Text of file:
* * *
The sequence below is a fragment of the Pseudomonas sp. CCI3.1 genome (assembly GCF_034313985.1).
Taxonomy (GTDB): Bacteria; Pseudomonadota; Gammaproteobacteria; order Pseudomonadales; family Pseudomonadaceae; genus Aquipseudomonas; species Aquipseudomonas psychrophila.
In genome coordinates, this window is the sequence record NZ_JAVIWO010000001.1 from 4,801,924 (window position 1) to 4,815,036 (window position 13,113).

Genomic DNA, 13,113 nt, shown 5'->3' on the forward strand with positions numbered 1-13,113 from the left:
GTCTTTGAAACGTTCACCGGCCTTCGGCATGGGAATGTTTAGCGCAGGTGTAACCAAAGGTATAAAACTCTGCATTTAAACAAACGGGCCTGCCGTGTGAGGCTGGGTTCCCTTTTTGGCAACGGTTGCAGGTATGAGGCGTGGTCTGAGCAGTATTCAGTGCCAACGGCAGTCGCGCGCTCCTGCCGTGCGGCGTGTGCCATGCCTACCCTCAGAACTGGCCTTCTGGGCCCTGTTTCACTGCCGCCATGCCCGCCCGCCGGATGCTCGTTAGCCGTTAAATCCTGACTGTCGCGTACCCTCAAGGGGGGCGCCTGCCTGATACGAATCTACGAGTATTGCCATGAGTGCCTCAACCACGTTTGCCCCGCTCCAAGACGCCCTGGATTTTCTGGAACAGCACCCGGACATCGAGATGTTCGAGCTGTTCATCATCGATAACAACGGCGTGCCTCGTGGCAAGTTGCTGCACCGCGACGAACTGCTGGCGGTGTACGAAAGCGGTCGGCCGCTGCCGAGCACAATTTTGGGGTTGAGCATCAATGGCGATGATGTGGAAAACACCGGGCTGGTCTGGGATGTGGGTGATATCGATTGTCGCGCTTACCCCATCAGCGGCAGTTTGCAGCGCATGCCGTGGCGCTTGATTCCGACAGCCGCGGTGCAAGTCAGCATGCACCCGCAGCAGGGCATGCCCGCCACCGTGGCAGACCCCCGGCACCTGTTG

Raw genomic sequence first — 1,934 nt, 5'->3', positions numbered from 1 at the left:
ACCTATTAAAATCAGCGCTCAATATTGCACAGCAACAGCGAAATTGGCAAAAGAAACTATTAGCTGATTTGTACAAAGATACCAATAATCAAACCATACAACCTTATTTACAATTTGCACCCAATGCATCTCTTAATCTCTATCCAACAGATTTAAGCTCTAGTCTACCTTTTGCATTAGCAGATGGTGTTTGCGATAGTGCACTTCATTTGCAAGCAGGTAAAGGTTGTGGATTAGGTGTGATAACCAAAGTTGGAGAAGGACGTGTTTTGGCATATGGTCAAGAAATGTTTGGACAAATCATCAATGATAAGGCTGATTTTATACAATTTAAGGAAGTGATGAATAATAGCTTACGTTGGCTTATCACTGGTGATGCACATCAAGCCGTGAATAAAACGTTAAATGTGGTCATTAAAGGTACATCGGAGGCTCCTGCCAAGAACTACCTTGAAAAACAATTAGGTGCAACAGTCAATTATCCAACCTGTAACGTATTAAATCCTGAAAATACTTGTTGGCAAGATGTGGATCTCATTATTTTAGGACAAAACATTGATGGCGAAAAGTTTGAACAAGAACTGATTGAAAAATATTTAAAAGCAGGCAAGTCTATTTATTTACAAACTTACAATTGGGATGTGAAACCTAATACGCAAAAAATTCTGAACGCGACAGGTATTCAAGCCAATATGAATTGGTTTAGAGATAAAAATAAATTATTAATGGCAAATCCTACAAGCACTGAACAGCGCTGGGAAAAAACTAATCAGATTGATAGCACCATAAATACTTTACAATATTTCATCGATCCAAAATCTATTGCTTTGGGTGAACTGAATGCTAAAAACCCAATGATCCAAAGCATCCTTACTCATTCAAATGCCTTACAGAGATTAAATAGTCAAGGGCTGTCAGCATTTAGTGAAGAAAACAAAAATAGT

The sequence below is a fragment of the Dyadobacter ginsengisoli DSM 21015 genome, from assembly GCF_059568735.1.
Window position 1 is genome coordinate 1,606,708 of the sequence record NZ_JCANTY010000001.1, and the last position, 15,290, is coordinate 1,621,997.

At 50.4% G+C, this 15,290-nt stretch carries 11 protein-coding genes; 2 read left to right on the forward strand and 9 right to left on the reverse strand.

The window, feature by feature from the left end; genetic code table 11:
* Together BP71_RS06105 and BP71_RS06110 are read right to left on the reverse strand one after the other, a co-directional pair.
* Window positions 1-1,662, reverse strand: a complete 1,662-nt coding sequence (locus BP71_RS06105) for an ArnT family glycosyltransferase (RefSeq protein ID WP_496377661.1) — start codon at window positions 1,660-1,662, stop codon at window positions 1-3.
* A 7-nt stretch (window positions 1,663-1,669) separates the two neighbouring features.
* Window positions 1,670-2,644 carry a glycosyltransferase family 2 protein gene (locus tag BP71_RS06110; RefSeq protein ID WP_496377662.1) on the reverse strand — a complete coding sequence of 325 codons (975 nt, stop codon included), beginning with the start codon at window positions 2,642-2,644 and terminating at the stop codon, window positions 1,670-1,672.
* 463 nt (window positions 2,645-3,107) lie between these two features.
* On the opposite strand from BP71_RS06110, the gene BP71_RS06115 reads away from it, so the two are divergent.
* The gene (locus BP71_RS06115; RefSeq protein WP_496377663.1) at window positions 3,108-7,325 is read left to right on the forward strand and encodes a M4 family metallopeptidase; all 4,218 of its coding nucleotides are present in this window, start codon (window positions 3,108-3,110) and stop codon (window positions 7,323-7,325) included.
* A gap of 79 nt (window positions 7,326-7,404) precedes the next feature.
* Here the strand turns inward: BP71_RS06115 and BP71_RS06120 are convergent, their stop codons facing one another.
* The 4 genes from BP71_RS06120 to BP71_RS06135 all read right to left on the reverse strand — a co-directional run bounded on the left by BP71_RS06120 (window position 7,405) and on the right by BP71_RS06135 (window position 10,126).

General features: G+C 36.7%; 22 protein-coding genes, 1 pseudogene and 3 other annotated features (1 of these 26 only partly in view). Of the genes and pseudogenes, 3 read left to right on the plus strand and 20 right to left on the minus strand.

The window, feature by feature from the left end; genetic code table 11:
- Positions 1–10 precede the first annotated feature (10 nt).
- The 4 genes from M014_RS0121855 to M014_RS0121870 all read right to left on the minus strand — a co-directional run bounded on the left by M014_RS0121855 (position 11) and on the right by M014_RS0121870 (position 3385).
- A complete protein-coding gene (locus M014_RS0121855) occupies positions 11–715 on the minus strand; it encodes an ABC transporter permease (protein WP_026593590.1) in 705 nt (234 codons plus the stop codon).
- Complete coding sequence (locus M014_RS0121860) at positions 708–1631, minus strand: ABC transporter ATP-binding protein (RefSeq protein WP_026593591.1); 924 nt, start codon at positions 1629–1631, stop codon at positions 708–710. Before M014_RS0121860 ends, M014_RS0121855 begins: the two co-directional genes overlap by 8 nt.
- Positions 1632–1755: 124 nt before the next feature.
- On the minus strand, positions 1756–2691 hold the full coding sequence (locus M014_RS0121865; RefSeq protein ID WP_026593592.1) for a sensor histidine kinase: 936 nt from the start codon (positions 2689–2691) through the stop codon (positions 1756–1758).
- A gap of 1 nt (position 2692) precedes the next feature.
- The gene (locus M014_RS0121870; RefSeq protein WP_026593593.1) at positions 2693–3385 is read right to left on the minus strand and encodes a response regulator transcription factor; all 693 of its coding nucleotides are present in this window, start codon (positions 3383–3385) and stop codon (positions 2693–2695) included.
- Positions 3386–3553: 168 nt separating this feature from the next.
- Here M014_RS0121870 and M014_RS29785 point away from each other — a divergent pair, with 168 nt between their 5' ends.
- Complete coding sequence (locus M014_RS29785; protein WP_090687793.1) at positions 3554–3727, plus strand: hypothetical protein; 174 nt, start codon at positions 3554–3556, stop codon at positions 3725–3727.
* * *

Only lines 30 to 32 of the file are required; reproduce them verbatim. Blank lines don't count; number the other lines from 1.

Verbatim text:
- A gap of 1 nt (position 2692) precedes the next feature.
- The gene (locus M014_RS0121870; RefSeq protein WP_026593593.1) at positions 2693–3385 is read right to left on the minus strand and encodes a response regulator transcription factor; all 693 of its coding nucleotides are present in this window, start codon (positions 3383–3385) and stop codon (positions 2693–2695) included.
- Positions 3386–3553: 168 nt separating this feature from the next.